The Chargé in China ( Robertson ) to the Secretary of State

No. 880

Sir: I have the honor to attach hereto for the Department’s information, copies of the outlines of discussions47 held recently between Dr. Chin Fen, Vice Minister for Economic Affairs for the National Government of China and Chairman of the National Control Commission of Liquid Fuels, and the several representatives of the American and British oil companies established in China, concerning the importation of petroleum products into China and the subsequent marketing of same.

It is of particular interest to note the Chinese Government’s expressed desire that the foreign oil companies resume business and rehabilitate their facilities in China. As for rehabilitation, however, I feel that these companies will hesitate to invest the large sums necessary to restore their properties to pre-war condition until they have some fairly definite assurance that the Chinese Government has no early intention of buying and setting up refineries for handling imported crude oil.

There is also attached a copy of the memorandum48 prepared and submitted by the Standard-Vacuum Oil Company at Dr. Chin Fen’s request, outlining the disadvantages to China of erecting her own refineries so to process imported crude petroleum.

I believe that the Department of Commerce will be much interested in the regulations under which the established oil companies are at [Page 1358] present distributing petroleum products released to them by the United States Armed Forces, as set forth in the account of the meeting held November 13, and also in the “provisional Regulations Governing the Import of Oil Products” as translated by The Shell Company of China, Ltd. I suggest that this material be made available to that Department. Incidentally, substantial orders are being booked for importation early in 1946.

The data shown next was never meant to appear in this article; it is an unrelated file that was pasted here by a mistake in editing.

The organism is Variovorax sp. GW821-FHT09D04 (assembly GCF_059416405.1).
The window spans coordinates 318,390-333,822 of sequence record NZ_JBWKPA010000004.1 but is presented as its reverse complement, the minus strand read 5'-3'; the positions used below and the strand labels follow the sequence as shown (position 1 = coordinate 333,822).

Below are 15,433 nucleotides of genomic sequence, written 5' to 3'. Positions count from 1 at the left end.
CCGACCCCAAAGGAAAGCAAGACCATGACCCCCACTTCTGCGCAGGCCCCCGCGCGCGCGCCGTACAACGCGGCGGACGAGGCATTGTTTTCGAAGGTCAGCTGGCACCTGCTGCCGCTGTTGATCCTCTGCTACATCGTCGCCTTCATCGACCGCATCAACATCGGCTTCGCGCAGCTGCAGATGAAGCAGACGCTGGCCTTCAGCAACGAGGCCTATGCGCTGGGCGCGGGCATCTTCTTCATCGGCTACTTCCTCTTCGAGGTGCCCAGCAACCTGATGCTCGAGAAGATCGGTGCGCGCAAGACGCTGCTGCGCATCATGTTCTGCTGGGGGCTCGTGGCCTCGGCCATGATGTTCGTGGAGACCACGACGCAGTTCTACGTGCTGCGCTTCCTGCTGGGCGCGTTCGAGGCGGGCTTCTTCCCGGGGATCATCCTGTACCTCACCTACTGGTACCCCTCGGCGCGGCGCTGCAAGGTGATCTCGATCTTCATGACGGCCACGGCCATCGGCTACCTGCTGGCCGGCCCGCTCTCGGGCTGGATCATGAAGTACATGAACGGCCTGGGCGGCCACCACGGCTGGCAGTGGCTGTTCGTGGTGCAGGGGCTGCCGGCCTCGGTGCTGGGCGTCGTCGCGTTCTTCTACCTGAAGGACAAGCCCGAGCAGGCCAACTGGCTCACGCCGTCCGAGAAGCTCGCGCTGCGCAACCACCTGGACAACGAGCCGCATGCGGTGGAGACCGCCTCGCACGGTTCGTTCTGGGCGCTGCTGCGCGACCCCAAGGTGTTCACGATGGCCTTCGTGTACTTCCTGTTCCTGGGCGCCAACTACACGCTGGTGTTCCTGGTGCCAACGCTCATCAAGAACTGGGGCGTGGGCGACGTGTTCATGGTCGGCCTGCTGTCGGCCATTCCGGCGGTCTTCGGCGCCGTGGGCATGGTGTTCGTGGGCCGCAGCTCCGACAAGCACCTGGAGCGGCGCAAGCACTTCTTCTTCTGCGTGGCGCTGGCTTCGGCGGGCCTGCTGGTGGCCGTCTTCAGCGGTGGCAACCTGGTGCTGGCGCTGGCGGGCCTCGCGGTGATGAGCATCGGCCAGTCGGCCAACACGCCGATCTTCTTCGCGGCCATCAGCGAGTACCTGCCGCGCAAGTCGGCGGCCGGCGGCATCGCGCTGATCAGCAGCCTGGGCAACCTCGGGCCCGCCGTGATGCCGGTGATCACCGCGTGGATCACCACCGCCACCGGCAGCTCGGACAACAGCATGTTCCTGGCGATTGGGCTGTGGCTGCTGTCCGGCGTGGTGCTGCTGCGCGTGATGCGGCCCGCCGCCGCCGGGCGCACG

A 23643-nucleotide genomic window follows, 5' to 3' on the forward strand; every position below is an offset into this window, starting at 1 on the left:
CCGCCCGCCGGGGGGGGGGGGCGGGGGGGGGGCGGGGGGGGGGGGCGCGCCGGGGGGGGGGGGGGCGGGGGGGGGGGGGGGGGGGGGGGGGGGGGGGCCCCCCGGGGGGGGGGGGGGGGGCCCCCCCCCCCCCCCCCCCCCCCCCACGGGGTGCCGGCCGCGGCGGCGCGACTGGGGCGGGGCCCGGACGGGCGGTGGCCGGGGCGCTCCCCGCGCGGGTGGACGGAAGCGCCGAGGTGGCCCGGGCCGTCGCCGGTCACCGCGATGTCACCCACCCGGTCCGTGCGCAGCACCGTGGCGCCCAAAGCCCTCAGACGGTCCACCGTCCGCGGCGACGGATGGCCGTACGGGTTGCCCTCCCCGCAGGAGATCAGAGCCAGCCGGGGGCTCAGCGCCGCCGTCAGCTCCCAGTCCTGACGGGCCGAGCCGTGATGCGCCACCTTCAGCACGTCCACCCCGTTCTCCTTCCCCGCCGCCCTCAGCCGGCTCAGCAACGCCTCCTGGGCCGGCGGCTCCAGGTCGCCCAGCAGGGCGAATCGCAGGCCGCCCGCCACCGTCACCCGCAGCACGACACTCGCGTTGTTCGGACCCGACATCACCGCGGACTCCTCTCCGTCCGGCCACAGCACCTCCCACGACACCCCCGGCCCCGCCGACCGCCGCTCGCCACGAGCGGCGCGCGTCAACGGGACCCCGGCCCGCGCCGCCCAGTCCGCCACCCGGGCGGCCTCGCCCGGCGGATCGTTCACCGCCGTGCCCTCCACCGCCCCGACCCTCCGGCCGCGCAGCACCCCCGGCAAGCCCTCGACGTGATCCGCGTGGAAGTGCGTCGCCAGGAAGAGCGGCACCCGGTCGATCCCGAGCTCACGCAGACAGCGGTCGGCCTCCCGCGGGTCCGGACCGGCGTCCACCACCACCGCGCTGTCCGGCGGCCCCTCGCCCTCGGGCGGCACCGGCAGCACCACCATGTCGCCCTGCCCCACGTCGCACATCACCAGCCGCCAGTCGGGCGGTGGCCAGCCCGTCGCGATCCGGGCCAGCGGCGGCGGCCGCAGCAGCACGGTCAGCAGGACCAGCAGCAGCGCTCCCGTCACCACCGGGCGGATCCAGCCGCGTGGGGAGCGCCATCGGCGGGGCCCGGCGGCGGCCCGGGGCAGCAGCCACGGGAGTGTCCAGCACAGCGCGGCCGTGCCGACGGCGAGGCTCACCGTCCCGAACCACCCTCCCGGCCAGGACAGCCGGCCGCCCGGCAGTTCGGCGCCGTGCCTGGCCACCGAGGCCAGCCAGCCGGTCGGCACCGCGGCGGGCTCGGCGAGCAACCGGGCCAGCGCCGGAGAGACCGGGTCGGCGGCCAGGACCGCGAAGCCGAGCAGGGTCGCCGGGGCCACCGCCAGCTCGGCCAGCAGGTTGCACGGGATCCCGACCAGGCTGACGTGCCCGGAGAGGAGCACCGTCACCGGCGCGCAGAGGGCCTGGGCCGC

Respectfully yours,

Walter S. Robertson

Memorandum by Representatives of American and British Oil Companies in China


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Aims arid Policies of Chinese Government Respecting Oil for the Short-Range Post-War Period:

Dr. Chin Feng had carefully prepared agenda for this meeting and, at the outset, read the following as representing the aims and policies of the Chinese Government with respect to oil for the short-range post-war period:

China is very badly in need of supplies of petroleum products and will welcome imports into China by the foreign oil companies;
The Chinese Government is going to adopt a policy for the protection of indigenous fuels as these involve alcohol production (largely centered in Szechuan Province) and the development of China’s crude petroleum resources in the Kansu and other fields. (Dr. Chin Feng made it clear that later on it may prove more economic and beneficial for China to utilize molasses, now forming the basis for alcohol distillation, for sugar requirements. In this event, alcohol production will be discontinued.);
The Chinese Government desires the foreign oil companies to rehabilitate their installations and distributing facilities in China on pre-war scales and the Chinese Government will assist the companies in such rehabilitation. The Chinese Government will try its best to solve satisfactorily the inland shipping problems, as these apply to the transportation of oil products and to the benefit of the oil companies. For the present and pending rehabilitation of the foreign oil companies’ terminal and bulk storage facilities and a restoration of normal transportation facilities within China, the Chinese Government desires imports of oils into China to be in drums;
The Chinese Government finds it necessary to conserve its foreign exchange. The Chinese Government wishes the foreign oil companies to import as much oil as possible into China and the Chinese Government will try its best to provide foreign exchange for such imports;
It is essential that the Chinese Government maintain certain controls over distribution of imported petroleum products in China but will amend the wartime regulations on this matter to as simple a basis as possible.

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  1. Outline of discussions of November 13 not printed; for that of November 15, see extract, infra.
  2. Not printed.